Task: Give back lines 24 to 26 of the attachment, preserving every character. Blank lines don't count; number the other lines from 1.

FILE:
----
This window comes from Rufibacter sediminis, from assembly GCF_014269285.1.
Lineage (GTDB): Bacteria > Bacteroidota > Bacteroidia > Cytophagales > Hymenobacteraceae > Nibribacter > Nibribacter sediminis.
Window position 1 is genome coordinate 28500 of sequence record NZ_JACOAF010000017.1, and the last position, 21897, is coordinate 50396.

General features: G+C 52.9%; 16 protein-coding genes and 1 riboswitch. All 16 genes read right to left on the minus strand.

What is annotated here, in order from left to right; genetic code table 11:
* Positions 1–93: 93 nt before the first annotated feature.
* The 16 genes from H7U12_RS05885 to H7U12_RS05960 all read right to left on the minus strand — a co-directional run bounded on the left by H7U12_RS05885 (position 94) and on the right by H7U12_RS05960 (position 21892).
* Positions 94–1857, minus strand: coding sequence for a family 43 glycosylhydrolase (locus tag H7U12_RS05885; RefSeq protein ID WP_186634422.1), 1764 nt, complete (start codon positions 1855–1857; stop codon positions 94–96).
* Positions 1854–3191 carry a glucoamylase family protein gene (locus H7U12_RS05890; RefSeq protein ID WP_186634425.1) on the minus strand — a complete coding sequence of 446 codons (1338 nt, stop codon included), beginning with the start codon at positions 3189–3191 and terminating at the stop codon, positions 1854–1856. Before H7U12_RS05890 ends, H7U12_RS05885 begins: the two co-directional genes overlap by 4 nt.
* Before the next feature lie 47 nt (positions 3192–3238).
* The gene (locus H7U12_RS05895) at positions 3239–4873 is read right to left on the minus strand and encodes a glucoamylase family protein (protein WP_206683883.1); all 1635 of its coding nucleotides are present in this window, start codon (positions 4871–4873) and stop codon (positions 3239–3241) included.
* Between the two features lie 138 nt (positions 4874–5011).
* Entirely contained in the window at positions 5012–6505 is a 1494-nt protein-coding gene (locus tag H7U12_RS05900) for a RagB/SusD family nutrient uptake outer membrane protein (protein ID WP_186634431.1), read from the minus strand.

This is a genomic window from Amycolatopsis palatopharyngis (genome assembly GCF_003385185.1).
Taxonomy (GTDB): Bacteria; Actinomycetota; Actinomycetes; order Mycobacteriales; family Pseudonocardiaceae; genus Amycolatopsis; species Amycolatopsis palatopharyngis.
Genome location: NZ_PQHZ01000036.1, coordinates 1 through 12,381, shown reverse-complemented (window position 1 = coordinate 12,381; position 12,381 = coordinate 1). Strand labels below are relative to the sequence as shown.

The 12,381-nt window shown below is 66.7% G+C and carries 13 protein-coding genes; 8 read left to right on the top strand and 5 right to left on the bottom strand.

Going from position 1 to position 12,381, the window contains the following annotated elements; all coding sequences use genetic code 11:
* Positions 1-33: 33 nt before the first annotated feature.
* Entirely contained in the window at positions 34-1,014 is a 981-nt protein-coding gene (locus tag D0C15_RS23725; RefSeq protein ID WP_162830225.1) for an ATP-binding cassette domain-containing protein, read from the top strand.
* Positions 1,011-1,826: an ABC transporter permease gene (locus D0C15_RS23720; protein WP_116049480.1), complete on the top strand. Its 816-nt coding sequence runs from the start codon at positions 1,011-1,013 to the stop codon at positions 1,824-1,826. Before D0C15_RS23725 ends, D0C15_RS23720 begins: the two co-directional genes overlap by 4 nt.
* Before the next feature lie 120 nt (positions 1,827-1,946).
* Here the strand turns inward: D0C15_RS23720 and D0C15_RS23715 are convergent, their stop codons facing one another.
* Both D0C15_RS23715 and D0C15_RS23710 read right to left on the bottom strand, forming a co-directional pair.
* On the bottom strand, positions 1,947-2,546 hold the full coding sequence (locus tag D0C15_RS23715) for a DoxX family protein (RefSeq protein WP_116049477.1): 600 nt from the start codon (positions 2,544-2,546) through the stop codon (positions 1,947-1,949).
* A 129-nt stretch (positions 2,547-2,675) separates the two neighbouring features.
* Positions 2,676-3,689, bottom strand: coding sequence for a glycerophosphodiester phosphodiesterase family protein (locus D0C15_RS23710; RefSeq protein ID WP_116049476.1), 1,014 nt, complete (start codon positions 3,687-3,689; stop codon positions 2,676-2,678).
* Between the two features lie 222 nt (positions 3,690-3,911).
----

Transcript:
* Both D0C15_RS23715 and D0C15_RS23710 read right to left on the bottom strand, forming a co-directional pair.
* On the bottom strand, positions 1,947-2,546 hold the full coding sequence (locus tag D0C15_RS23715) for a DoxX family protein (RefSeq protein WP_116049477.1): 600 nt from the start codon (positions 2,544-2,546) through the stop codon (positions 1,947-1,949).
* A 129-nt stretch (positions 2,547-2,675) separates the two neighbouring features.